Given the variability if its initial presentation, MS diagnosis should be supported by its clinical characteristics, high surgical suspicion, and complementary imaging studies. Nevertheless, 50% of cases are diagnosed during surgery, which can create difficulties for the surgeon.4 In the present case, given the clinical circumstances of the patient, CT was the initial diagnostic method employed. In spite of its low diagnostic yield in MS, that method has been shown to be useful in ruling out neoplasias.5 Given the findings of the CT scan, we performed ERCP, which despite being a more invasive method, is considered the gold standard for the diagnosis of MS, with 76.2% sensitivity.5

The endoscopic management of a patient with biliary lithiasis through a CEF has been described. The reported stones measured <1 cm, and thus their extraction from the duodenum through ERCP did not create the risk for gallstone ileus.6 In our case, because the stone measured 3 cm, we opted for performing SpyGlass™-guided lithotripsy, which has a reported effectiveness of 92-100% in MS.7 In addition to its effectiveness, it enabled us to evaluate the status of the gallbladder wall at the time the stone was removed, and finding it to be whole, we made the decision to preserve the gallbladder. The surgical risk involved in an open or laparoscopic cholecystectomy was taken into account, given our patient’s comorbidities and the status of the biliary tree exposed to the chronic inflammatory process. The CEF was managed conservatively, under the premise that spontaneous closure would be facilitated by the restoration of the physiologic bile flow.8

In conclusion, the present case was an unusual situation, both regarding the presentation of MS (type IIIa) and the management chosen. MS is a pathology secondary to a chronic process, and we have observed that it is mainly reported in developing countries, such as Mexico, in which the necessary tools for noninvasive management are often not available. We had the good fortune of having the SpyGlass™ system, as well as the presentation of a CEF that enabled access to the gallbladder. It is our hope that the present case will contribute to the development of new guidelines for the diagnosis and noninvasive management of type IIIa MS.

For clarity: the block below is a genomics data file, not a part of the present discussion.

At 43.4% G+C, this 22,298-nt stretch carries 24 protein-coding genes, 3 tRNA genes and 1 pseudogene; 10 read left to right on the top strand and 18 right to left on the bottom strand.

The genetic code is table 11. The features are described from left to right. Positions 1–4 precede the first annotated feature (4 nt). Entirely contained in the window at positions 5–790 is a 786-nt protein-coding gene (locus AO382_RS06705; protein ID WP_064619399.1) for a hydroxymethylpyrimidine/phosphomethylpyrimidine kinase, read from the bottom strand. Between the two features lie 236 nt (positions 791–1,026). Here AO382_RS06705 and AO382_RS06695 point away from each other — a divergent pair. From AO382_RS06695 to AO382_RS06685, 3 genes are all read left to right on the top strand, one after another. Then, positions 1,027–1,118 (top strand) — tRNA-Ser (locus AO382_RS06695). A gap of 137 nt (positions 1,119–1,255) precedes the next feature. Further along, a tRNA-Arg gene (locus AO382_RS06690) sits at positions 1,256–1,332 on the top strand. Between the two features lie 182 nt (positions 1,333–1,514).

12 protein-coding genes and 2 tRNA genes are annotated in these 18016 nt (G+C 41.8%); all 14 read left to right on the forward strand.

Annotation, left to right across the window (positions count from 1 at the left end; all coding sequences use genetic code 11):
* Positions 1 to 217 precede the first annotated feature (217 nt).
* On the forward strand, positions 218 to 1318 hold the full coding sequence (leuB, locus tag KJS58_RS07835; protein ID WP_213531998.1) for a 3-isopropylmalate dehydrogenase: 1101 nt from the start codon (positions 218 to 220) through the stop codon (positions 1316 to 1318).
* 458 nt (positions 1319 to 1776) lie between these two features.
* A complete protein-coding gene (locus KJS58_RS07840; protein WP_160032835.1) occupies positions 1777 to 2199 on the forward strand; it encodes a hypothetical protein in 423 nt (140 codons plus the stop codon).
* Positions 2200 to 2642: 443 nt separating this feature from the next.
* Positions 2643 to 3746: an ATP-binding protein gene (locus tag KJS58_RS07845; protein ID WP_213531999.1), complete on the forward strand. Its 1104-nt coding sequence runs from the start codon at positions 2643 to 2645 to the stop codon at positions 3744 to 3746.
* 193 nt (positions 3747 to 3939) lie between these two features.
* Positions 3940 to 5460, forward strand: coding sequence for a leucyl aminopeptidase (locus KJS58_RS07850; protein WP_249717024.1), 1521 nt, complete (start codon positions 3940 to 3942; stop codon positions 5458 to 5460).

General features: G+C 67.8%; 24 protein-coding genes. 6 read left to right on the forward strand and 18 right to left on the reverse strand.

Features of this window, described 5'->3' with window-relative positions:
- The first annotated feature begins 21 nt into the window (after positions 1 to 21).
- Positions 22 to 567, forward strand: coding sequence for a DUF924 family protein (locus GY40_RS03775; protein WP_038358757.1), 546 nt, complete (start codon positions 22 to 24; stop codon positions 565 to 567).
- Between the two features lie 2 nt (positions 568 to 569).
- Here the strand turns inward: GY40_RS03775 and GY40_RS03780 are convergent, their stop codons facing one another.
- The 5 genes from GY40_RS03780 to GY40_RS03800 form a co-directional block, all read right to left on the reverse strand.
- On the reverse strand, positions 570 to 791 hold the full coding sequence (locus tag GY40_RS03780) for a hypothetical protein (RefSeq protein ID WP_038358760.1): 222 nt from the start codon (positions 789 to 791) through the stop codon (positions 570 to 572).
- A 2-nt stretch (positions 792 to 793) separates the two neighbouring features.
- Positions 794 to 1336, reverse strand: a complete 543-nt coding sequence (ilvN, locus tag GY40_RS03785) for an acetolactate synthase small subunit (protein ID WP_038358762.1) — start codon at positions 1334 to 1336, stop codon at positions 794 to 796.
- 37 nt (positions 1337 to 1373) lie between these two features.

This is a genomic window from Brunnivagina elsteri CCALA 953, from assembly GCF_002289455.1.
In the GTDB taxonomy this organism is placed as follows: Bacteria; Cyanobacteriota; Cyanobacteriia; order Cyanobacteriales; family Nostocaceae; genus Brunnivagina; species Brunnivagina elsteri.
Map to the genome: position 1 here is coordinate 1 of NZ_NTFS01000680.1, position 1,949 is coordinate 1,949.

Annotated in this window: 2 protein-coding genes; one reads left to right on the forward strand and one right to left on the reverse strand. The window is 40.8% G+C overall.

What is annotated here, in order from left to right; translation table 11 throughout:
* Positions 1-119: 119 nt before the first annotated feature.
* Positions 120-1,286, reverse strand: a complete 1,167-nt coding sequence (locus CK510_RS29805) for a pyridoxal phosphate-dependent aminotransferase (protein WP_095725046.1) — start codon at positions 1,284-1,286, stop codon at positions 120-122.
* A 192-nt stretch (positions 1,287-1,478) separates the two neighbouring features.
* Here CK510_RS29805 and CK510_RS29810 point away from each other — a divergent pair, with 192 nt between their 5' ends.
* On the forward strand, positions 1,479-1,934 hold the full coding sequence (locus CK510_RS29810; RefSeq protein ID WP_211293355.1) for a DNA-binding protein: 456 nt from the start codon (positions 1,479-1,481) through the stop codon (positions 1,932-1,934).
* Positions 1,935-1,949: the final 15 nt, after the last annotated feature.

Ethical responsibilities

The authors declare that no experiments were performed on humans or animals for this study. Likewise, they declare that they have treated all patient data with confidentiality and anonymity, following the protocols of their work center. Finally, the data presented in this case have been authorized by the patient, with informed consent.

Financial disclosure

No funding of any type was received in relation to this article.

Conflict of interest

The authors declare that there is no conflict of interest.

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Please cite this article as: Baca-Arzaga AA, Navarro-Chávez A, Galindo-Jiménez A, Garza-Vega J, Flores-Villalba E. Litotripsia de lito vesicular con SpyGlass a través de fistula colecistoduodenal en paciente con síndrome de Mirizzi tipo IIIa. Revista de Gastroenterología de México. 2021;86:99–101.

Copyright © 2020. Asociación Mexicana de Gastroenterología
Revista de Gastroenterología de México